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Dave Ware's Erector Parachute Jump

Dave writes: "This Parachute Jump borrowed heavily from Larry Worley's 8-chute version. But first I had to make some parachuters. I followed most of Bruce Hansen's instructions, although I used "Sandwich Picks" for the sticks and glued with Elmers. Rubber washers (faucet gasket type) were used instead of pop rivets. I also made the chutes larger (8") for a slower descent.

As for the parachute jump, I stuck with 4 parachuters and used two drive shafts, one geared from the other at a right angle instead of Larry's flexible drive. Each drive shaft powers a continuous loop of cord which takes care of 2 chutes. Thin string tied around the cord at intervals serve as pick ups for the chutes. When the chute reachs the top the string pulls through the rubber washer releasing the chute which glides down the cord. Like Larry, I used a length of wire to catch the chute at the bottom so it wouldn't lay on the landing pad and tangle up with the pulley. After tying the ends of the cord together, I put a drop of Elmers on the knot. After it dried, I cut the ends off. This lump also served as a pickup. The cord rides over the various pulleys fairly smoothly and rarely jumps off a pulley.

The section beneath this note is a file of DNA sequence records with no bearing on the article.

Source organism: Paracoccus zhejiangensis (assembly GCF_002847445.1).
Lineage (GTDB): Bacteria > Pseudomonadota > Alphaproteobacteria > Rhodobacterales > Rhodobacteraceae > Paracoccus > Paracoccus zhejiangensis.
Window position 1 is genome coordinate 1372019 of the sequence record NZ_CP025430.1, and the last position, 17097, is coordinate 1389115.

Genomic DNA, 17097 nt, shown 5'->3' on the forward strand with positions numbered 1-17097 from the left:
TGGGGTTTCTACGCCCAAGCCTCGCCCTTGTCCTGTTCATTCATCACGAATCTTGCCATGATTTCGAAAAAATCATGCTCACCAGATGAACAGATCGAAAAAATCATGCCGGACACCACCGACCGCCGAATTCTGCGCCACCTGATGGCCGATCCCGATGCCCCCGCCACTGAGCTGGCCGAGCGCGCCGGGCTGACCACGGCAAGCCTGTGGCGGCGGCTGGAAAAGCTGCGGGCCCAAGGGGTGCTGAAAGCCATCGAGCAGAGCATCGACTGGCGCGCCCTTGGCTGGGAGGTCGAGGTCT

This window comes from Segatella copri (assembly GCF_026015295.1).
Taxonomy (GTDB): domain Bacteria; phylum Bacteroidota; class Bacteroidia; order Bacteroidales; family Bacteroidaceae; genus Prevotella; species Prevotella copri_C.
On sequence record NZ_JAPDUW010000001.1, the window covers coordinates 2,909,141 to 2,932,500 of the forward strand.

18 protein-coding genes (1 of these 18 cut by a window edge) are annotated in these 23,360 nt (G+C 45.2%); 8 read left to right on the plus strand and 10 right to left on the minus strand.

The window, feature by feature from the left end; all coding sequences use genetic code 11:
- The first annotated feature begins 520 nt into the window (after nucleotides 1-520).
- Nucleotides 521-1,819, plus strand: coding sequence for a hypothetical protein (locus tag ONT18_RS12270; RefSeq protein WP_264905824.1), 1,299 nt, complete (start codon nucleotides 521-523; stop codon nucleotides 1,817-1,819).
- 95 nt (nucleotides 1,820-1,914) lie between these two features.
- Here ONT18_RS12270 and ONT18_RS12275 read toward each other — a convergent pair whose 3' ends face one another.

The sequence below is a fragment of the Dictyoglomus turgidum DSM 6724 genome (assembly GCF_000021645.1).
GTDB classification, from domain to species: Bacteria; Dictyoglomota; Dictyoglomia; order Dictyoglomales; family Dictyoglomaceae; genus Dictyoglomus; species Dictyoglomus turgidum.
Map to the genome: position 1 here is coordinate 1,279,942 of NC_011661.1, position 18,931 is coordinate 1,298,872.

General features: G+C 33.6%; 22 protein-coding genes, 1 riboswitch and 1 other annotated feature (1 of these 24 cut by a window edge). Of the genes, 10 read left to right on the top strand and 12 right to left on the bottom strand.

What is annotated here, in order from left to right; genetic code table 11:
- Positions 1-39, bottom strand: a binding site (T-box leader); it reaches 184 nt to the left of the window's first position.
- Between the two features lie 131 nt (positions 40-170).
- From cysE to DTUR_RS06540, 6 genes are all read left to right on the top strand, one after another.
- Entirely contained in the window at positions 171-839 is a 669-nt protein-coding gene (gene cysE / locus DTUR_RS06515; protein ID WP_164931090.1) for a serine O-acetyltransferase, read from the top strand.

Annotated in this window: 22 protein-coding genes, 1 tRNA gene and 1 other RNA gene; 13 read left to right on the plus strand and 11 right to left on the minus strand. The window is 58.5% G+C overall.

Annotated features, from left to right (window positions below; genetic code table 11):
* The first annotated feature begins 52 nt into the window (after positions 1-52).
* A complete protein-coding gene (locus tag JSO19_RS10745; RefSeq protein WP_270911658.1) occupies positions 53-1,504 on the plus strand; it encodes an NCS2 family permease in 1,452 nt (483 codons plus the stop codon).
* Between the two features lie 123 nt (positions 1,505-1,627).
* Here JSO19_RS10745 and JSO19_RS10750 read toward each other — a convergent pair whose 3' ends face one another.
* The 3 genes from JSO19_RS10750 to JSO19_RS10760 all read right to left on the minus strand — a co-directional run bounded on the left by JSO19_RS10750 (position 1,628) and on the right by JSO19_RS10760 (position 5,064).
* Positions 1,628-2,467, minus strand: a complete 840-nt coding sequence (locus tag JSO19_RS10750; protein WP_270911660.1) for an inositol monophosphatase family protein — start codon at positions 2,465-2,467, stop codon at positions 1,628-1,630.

The loop of cord was strung as follows: From the landing pad pulley of one chute to the top, over a sheave pulley to the center, over a pulley and down the center to the bottom. Around the drive pulley to the OTHER side, around the other landing pad pulley and back up to the top, over the other sheave pulley to the other center pulley, down to the bottom again, around a free pulley on the same shaft of the drive pulley (free pully is going the opposite direction as the drive pulley) and back to the first side landing pad.

     

The 2 chutes above are opposite each other, not like Gilbert's original design. The other 2 chutes are at right angles to the first two and are driven from the second drive shaft which is at right angles to the first with another loop of cord like the first. For drive pullys I used 2 flanged wheels butted together with rubber bands wrapped around them to get enough friction. That works great. The motor tends to stall before the string slips."